Paris Bennett is gone from Idol; I think Katharine's wardrobe malfunction may have helped her along these last couple of weeks. For the first time in three years, it's looking (as it has for several weeks now) that a guy will win this one. Of course I'll allow this dumb guilty pleasure take up a couple of nights of my next three weeks.

Monday's history-making nation-wide marches supporting the rights of immigrants is going to come back and bite people in the butt. Two million or so people turned out in cities across the country supporting a policy of fast-tracking citizenship for undocumented people (illegal aliens, choose your term) though it's interesting that a push for something like this has never emerged like this in the past. I think we're going to see a conservative backlash which will press for a very tough immigration policy which will make things even harder for President Bush to get his guest worker plan launched. We're also going to see more of the Minutemen and their vitriolic rhetoric as news coverage, always looking for the loud and shallow, will give them quite a bit of air time (on a side note, I'm fascinated about why this group chose its name as it did; weren't the minutemen the group of people pushing for the violations of all laws and open rebellion instead of people calling for the enforcement of the laws? Anyway...).
Onto Congress, where this group of 535 people more and more shows itself to be a kleptocracy full of nepotistic criminals. Woody Allen may have been right in Annie Hall when he said that politicians were "just a notch below child molesters" in society. To see the Republicans pass the most porous "anti-corruption" bill is what it is; smoke and mirrors. Not that the Democrats aren't any better; I don't see too many of them on the left side of the aisle clamoring for banning big money or the removal of big business from politics. More of the same, and if you let it, the news will truly crush any sense of faith in the government as something remotely reflective of democracy. I'm not naive to have ever thought that those in the past involved in the running of this government were ever saints, but at the point where the American people need something positive to see about the government, the damn Congress gives itself a pat on the back for a job well-done. Bollocks.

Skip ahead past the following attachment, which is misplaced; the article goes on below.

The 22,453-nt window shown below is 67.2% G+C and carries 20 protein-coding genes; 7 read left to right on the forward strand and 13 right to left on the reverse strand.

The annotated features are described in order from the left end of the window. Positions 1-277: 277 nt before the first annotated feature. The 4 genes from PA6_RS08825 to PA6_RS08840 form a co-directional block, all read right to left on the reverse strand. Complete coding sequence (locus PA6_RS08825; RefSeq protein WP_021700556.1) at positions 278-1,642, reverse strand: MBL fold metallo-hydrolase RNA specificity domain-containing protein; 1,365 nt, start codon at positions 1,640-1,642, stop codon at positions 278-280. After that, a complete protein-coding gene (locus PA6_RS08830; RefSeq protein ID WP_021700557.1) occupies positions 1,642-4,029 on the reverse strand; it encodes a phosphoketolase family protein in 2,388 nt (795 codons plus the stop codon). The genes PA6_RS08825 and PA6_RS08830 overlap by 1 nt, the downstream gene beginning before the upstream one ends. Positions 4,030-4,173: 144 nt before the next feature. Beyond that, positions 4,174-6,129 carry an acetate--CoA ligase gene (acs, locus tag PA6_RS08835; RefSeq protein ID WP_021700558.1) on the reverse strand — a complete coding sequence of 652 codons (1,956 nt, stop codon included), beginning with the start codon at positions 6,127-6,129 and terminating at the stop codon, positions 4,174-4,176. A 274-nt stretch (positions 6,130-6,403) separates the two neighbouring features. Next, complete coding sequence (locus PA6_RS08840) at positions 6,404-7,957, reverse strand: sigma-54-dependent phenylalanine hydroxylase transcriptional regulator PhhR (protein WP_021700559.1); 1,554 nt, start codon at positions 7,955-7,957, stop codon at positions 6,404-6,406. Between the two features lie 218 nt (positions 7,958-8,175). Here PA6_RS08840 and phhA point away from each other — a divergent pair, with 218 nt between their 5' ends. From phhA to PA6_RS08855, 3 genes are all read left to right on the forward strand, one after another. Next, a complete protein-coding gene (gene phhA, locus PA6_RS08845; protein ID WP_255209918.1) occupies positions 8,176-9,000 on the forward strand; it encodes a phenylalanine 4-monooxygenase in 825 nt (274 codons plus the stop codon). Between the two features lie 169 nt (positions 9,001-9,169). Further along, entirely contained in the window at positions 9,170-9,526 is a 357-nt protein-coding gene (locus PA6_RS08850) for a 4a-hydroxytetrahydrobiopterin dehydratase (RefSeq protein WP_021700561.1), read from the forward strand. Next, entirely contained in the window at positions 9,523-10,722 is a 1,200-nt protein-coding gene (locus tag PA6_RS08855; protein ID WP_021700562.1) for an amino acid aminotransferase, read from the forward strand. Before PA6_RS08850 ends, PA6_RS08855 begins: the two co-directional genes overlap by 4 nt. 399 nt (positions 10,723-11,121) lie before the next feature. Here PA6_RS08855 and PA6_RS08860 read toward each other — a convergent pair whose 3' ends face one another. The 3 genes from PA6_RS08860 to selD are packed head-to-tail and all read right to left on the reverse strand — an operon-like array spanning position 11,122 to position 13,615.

Have I already complained about the price of CSN&Y tickets? $200???? Who'd pay that much money to see four guys well past their prime (well, maybe three with one loose cannon) sing out of tune and play music (for the most part) terribly dated and irrelevant but be considered a driving force on today's concert front? Maybe I'm being ironical in this rant but while I wouldn't mind pulling up a piece of lawn to say I saw the trio with Neil, I've had bad luck with these artists before. I caught CSN ten years ago and they were so boring and out of tune that I was actually disappointed that they were playing live in public. Neil's always a weirdo (mostly in a good way) and both times I saw him, I walked away perplexed. In 1993, he was still in his Arc-Weld phase, so every three minute butt-kicking rocker was stretched to eight minutes with feedback and distortion. While the songs I recognized, I loved, he could have played twice as many in the time he stood in front of his amp blowing out his frontal lobe. In 2003, I caught him at Concord as he toured Greendale, the most self-indulgent irrelevant piece of garbage since that record he made with Pearl Jam. An entire 90 minutes of the album followed up by an hour of his older catalogue, which was stultifyingly boring. Rocking in the Free World, just about the greatest punk song ever was played at a tempo that made Helpless sound like speed metal and a Hey Hey My My (crap; or was it My My Hey Hey????) that put me to sleep. Maybe I'm just too nostalgic for that old band that blew me away from the 1970s with those harmonies and timeless tunes. Instead of griping any further, I'll rave about seeing the Black Crowes, the best band from the early 1970s that ever existed. I've written about these great guys before, but imagine six guys channeling the spirits of Jimmy Page, Rod Stewart, Graham Parsons, Mick and Keef, the Stooges and Paul Rodgers and Free with a little of Almost Famous thrown in to boot. If Monday all goes well, I'll have Bruce and the Crowes in a single week. That's rocking in the free world.